The battle of the good guys seems hopeless, since all the supposed corpses from the plane have spread out and begun to create more vampires. But wait! There are already equally old vampires in the New World, and they are about to take steps to counter the interloper.
Del Toro and Hogan deserve credit for producing an original back story for vampires, but their disgusting creatures will never replace quintessential Hungarian gentleman Bela Lugosi’s Count Dracula in my heart. This is the place to share a memorable experience that occurred when I entered a pitch black laboratory late one night. I was unaware that a fellow student from Hungary was inside until a male voice out of the darkness said, “Good ee-ven-ing.”
Anne Rice writes entertaining books and Prince Lestat, published in 2014, is one of them. There is a plot, but most of the book is devoted to the stories of a large number of vampires who were born as humans in different times and places. It hardly seems fair to quibble about such an impressive feat of the imagination, but in spite of arising in eras stretching from ancient Egypt to modern times and covering the globe, these vampires all speak with similar voices and are hard to keep straight. I suppose that’s why Rice has sorted them all out in an appendix.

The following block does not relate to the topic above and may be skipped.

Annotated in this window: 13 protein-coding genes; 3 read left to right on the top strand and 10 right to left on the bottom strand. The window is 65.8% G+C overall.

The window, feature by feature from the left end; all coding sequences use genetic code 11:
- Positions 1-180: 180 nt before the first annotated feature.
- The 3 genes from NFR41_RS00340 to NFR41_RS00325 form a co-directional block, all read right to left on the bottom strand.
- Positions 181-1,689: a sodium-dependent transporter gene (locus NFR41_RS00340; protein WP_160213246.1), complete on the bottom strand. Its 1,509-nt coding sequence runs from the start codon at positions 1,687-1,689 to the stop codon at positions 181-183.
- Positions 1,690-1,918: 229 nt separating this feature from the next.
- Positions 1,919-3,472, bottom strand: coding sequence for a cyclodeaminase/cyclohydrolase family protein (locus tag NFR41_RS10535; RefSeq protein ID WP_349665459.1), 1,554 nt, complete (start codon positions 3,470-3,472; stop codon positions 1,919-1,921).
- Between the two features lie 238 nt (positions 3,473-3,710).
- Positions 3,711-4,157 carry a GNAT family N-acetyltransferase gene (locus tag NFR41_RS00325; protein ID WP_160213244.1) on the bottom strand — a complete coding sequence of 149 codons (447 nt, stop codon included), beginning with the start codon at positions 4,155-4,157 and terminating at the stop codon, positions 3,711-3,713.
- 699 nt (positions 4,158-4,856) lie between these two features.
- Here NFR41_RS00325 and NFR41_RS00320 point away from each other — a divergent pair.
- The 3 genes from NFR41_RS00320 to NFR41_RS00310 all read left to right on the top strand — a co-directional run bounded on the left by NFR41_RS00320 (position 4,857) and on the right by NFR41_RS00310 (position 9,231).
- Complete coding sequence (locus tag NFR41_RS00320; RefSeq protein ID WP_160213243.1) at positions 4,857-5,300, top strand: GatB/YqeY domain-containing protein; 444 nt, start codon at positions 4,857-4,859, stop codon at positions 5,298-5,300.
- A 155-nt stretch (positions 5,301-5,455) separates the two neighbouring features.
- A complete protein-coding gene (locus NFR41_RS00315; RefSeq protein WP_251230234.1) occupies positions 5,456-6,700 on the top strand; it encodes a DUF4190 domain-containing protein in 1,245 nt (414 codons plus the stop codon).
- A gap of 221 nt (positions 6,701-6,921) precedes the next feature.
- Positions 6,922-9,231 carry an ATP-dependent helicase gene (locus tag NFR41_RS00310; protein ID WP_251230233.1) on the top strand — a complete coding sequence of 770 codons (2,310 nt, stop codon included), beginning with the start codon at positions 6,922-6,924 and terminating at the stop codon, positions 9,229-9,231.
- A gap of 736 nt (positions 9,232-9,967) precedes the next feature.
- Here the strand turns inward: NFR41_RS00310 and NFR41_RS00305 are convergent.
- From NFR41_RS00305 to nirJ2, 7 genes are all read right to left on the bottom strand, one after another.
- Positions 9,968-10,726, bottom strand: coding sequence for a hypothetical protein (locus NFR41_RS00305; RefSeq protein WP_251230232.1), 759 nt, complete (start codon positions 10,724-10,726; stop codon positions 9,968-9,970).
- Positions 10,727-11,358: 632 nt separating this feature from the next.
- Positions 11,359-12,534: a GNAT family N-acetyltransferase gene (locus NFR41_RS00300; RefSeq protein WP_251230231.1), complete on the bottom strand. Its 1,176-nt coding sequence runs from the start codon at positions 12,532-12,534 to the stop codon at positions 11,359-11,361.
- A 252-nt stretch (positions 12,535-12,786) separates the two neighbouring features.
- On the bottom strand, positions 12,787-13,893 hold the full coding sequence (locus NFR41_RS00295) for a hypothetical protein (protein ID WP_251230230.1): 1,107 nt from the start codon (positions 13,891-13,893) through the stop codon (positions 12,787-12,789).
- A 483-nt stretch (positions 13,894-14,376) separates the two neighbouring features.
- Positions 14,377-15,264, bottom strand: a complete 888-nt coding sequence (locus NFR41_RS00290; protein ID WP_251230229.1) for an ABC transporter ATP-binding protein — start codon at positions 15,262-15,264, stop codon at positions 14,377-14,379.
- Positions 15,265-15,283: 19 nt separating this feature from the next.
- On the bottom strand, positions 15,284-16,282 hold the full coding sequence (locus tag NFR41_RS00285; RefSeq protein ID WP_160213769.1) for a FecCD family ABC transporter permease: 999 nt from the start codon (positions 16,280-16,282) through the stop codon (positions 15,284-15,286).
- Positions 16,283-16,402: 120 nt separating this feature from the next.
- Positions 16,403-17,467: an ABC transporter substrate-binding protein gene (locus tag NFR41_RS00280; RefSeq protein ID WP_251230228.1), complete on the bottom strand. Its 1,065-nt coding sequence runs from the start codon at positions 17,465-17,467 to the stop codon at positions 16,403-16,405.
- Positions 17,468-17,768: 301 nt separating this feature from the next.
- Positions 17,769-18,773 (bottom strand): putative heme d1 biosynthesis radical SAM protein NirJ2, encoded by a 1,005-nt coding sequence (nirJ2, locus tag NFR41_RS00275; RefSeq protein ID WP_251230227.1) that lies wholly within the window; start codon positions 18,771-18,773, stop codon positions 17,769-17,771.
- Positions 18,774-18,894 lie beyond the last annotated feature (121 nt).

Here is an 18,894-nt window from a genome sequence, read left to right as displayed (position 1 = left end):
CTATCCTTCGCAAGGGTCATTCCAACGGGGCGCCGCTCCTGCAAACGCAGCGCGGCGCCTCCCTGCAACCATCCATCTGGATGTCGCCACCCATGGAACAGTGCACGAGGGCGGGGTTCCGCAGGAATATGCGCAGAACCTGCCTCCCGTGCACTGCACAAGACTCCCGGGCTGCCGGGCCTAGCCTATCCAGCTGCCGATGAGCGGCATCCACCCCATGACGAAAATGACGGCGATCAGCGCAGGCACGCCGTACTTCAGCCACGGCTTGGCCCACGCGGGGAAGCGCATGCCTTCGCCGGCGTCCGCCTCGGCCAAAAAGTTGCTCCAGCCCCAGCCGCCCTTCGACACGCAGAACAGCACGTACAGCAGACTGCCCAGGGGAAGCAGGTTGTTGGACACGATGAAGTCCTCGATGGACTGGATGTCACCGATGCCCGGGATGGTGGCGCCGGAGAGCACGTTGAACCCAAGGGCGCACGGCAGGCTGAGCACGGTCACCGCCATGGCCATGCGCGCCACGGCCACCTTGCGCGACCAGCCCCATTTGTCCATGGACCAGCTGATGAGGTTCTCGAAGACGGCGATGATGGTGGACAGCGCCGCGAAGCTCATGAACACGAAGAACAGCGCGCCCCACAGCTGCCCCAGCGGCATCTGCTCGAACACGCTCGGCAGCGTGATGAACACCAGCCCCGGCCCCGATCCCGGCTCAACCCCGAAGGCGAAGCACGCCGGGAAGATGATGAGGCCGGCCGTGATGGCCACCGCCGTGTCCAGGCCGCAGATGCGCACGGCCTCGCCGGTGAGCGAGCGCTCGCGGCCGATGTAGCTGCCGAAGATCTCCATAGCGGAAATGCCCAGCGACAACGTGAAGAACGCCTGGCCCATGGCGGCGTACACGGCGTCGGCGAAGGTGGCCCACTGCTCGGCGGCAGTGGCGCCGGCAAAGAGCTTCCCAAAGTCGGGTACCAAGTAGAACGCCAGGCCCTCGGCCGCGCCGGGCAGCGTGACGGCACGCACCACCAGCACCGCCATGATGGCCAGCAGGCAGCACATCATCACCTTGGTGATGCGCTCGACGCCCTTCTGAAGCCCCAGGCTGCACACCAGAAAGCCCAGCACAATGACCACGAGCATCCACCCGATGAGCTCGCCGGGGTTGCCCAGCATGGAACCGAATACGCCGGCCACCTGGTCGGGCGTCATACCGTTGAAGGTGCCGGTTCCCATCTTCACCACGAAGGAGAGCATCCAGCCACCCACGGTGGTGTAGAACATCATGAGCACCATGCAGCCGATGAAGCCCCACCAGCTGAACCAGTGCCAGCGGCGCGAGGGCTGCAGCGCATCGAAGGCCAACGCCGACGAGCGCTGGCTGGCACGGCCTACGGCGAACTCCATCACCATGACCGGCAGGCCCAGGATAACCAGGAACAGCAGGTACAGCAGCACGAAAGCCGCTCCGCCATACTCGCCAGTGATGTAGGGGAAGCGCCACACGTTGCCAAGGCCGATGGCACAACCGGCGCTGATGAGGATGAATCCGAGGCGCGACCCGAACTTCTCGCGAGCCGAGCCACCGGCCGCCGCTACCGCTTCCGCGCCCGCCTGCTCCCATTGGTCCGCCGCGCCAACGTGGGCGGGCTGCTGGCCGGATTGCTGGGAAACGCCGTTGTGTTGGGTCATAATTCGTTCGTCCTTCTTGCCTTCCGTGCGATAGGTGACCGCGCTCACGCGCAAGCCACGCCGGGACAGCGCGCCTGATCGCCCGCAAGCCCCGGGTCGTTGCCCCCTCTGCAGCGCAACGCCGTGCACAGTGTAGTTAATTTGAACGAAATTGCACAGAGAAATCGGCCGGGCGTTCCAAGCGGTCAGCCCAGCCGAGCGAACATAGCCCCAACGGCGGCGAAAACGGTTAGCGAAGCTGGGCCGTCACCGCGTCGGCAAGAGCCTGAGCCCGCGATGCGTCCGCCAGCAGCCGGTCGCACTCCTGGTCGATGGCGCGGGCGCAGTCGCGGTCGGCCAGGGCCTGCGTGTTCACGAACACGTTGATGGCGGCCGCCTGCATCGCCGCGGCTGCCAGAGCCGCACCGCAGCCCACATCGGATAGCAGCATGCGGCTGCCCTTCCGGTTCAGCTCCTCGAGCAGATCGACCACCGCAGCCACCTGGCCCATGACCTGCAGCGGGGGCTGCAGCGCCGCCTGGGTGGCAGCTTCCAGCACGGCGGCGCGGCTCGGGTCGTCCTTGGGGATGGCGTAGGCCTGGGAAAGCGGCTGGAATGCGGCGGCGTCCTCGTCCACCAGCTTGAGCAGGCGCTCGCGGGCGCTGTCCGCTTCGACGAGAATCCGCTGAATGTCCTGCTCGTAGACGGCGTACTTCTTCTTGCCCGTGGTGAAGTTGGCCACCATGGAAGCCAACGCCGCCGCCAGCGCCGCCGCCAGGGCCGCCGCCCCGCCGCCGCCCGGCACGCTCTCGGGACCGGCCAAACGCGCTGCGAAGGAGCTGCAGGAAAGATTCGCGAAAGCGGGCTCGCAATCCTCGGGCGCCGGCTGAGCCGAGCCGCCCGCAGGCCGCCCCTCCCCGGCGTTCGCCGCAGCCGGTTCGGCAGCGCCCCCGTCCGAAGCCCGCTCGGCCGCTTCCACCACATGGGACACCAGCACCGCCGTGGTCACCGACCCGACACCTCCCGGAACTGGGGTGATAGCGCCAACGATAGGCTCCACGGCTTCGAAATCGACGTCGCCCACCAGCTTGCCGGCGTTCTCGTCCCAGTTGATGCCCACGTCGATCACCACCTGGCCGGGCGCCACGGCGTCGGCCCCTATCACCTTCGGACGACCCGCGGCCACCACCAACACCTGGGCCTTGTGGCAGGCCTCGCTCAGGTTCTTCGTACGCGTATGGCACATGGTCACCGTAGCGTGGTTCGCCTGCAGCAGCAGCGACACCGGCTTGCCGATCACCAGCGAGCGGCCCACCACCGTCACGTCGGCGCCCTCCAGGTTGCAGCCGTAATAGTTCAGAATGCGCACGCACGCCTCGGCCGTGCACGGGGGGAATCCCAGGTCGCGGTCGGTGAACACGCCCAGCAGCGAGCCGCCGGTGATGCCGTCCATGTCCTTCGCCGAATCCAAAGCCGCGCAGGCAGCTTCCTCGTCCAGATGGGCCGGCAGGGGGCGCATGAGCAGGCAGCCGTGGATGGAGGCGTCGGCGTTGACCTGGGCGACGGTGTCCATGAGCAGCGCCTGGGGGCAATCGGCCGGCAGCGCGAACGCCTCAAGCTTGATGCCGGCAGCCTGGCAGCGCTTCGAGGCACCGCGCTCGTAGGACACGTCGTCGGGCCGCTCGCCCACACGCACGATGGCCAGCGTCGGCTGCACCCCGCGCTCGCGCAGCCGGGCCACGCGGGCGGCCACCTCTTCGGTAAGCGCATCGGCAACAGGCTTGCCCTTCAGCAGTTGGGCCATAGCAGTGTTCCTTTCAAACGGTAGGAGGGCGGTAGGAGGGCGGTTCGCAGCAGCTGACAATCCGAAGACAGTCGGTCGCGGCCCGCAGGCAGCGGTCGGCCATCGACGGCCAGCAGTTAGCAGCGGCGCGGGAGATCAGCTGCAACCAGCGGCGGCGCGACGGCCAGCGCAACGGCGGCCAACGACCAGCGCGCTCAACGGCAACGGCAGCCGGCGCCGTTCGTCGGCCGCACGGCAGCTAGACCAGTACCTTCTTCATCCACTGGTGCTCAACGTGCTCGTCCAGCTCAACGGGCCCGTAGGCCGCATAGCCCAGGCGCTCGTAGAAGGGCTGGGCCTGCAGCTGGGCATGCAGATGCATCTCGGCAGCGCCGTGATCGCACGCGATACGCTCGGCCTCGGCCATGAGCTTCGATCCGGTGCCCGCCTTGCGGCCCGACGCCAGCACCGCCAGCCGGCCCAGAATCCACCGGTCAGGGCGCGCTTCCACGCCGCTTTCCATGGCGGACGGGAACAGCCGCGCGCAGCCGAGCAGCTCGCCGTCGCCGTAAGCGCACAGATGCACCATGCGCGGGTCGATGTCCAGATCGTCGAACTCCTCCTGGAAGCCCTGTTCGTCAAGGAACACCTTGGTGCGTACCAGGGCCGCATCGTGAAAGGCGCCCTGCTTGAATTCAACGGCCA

A quote from the Washington Post on the cover points out that Rice’s vampires are always impeccably dressed. I’m all for this; it’s much more fun than reading about rags and tatters. But why are vampires so interested in clothes? They can’t be thinking that life is too short to dress shabbily, because they’re immortal. Could the elegant vampire be based on the originator of the (literary) species, Count Dracula, who always appeared in evening dress as portrayed in old movies by the Hungarian actor, Bela Lugosi?